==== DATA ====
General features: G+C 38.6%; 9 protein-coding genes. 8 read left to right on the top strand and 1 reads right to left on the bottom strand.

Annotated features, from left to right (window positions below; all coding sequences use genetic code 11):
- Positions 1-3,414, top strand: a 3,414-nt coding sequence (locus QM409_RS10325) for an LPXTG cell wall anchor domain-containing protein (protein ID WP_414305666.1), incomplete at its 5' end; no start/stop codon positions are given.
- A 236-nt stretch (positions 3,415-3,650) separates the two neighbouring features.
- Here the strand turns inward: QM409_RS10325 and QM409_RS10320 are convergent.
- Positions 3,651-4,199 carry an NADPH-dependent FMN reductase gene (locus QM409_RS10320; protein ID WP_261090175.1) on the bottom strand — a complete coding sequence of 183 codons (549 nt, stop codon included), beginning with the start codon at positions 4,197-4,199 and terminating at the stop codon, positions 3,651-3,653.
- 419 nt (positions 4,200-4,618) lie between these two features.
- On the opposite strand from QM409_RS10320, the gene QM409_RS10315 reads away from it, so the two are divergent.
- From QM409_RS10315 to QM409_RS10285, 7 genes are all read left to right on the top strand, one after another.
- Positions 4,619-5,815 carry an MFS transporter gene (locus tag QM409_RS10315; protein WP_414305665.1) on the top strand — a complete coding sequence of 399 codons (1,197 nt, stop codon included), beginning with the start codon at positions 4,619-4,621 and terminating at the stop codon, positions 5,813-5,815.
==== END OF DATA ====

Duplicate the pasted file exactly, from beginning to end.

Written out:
General features: G+C 38.6%; 9 protein-coding genes. 8 read left to right on the top strand and 1 reads right to left on the bottom strand.

Annotated features, from left to right (window positions below; all coding sequences use genetic code 11):
- Positions 1-3,414, top strand: a 3,414-nt coding sequence (locus QM409_RS10325) for an LPXTG cell wall anchor domain-containing protein (protein ID WP_414305666.1), incomplete at its 5' end; no start/stop codon positions are given.
- A 236-nt stretch (positions 3,415-3,650) separates the two neighbouring features.
- Here the strand turns inward: QM409_RS10325 and QM409_RS10320 are convergent.
- Positions 3,651-4,199 carry an NADPH-dependent FMN reductase gene (locus QM409_RS10320; protein ID WP_261090175.1) on the bottom strand — a complete coding sequence of 183 codons (549 nt, stop codon included), beginning with the start codon at positions 4,197-4,199 and terminating at the stop codon, positions 3,651-3,653.
- 419 nt (positions 4,200-4,618) lie between these two features.
- On the opposite strand from QM409_RS10320, the gene QM409_RS10315 reads away from it, so the two are divergent.
- From QM409_RS10315 to QM409_RS10285, 7 genes are all read left to right on the top strand, one after another.
- Positions 4,619-5,815 carry an MFS transporter gene (locus tag QM409_RS10315; protein WP_414305665.1) on the top strand — a complete coding sequence of 399 codons (1,197 nt, stop codon included), beginning with the start codon at positions 4,619-4,621 and terminating at the stop codon, positions 5,813-5,815.